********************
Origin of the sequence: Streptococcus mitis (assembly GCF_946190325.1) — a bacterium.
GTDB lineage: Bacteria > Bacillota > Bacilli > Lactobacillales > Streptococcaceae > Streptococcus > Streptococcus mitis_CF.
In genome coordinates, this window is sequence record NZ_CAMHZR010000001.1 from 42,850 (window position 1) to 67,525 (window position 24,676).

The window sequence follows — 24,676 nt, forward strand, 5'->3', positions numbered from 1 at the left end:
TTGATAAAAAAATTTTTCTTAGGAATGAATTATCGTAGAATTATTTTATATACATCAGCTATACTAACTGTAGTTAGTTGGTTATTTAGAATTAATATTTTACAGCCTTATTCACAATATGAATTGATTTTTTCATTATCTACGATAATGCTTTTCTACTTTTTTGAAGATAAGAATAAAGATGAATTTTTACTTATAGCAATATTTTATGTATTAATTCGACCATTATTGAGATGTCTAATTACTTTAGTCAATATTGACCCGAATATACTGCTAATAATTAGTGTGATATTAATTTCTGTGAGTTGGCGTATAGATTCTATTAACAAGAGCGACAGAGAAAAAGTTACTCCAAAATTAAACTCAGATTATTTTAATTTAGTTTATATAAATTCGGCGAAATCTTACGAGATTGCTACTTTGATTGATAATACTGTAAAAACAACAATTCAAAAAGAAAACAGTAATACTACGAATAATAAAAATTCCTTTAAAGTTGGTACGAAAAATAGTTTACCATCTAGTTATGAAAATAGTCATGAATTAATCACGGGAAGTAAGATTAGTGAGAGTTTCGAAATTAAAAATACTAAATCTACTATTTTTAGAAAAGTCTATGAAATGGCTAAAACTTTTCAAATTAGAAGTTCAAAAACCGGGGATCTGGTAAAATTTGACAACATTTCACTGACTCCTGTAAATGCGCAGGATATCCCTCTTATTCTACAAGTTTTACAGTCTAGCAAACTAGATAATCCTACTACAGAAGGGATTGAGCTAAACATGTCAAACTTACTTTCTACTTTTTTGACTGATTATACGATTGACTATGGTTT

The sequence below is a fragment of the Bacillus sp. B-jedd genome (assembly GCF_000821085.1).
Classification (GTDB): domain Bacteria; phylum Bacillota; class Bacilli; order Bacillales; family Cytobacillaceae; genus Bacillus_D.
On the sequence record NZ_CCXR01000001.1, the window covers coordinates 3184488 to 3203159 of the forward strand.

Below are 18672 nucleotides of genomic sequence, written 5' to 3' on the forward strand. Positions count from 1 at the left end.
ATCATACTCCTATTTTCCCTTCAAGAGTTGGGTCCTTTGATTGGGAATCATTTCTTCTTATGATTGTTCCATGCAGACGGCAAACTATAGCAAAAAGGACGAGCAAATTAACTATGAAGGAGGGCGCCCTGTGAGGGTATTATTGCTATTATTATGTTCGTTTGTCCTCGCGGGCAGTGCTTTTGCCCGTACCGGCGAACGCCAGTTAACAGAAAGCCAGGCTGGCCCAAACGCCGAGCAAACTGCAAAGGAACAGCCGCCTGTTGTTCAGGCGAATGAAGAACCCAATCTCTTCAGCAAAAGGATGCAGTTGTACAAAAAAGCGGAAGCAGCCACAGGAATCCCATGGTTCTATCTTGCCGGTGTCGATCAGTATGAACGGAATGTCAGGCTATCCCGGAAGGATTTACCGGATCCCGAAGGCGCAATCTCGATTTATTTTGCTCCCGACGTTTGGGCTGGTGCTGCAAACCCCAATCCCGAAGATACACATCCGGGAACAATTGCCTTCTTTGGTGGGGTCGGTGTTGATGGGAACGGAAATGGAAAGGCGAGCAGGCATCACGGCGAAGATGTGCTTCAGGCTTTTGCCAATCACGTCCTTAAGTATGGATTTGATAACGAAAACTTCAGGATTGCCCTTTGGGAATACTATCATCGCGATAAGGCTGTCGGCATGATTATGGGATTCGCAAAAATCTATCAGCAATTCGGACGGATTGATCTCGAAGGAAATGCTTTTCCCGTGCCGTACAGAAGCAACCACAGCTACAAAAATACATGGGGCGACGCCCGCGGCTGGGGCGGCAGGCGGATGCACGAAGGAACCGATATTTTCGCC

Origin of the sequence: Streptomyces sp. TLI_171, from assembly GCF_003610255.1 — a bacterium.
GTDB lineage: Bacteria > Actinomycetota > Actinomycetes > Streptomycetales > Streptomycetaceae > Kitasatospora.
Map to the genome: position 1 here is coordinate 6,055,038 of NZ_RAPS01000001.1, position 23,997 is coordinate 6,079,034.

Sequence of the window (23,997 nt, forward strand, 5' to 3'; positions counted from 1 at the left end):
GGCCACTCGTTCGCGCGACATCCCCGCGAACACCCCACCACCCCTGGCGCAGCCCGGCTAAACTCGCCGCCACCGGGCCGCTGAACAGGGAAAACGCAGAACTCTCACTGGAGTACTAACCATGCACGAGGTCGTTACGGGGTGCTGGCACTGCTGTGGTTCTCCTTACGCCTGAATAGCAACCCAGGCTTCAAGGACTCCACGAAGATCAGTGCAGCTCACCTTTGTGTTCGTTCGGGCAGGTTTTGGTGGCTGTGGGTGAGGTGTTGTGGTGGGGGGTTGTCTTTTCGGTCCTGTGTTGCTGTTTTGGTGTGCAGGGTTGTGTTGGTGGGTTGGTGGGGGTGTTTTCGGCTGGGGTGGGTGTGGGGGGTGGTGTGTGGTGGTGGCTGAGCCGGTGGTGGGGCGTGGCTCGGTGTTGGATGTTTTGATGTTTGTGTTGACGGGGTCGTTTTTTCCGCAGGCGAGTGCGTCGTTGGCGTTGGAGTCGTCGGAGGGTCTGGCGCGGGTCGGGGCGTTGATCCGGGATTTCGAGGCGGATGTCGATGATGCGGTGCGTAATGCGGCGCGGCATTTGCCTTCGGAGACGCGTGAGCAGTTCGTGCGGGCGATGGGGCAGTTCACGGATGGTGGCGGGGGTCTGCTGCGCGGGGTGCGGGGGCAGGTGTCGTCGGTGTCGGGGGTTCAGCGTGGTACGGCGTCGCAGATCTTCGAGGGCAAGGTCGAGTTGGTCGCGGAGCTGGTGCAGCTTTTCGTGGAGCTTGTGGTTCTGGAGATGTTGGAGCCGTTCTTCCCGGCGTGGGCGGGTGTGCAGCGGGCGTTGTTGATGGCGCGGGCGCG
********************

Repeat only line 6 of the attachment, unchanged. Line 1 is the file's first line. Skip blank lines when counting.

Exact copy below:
The sequence below is a fragment of the Bacillus sp. B-jedd genome (assembly GCF_000821085.1).